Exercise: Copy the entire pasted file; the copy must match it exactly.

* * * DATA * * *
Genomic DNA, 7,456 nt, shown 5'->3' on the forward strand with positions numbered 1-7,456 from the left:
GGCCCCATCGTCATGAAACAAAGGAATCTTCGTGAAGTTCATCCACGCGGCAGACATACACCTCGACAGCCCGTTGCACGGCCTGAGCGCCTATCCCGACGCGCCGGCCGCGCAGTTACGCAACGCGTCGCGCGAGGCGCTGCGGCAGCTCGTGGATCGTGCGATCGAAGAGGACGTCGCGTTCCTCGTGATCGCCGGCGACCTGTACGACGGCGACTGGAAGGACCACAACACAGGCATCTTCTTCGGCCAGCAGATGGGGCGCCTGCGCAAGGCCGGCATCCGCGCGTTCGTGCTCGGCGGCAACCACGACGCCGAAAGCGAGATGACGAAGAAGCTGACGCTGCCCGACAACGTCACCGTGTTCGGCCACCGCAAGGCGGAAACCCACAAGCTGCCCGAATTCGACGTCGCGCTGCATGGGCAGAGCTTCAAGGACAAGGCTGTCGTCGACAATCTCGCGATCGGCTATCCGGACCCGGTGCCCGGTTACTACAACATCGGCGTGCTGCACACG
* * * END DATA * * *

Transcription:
Genomic DNA, 7,456 nt, shown 5'->3' on the forward strand with positions numbered 1-7,456 from the left:
GGCCCCATCGTCATGAAACAAAGGAATCTTCGTGAAGTTCATCCACGCGGCAGACATACACCTCGACAGCCCGTTGCACGGCCTGAGCGCCTATCCCGACGCGCCGGCCGCGCAGTTACGCAACGCGTCGCGCGAGGCGCTGCGGCAGCTCGTGGATCGTGCGATCGAAGAGGACGTCGCGTTCCTCGTGATCGCCGGCGACCTGTACGACGGCGACTGGAAGGACCACAACACAGGCATCTTCTTCGGCCAGCAGATGGGGCGCCTGCGCAAGGCCGGCATCCGCGCGTTCGTGCTCGGCGGCAACCACGACGCCGAAAGCGAGATGACGAAGAAGCTGACGCTGCCCGACAACGTCACCGTGTTCGGCCACCGCAAGGCGGAAACCCACAAGCTGCCCGAATTCGACGTCGCGCTGCATGGGCAGAGCTTCAAGGACAAGGCTGTCGTCGACAATCTCGCGATCGGCTATCCGGACCCGGTGCCCGGTTACTACAACATCGGCGTGCTGCACACG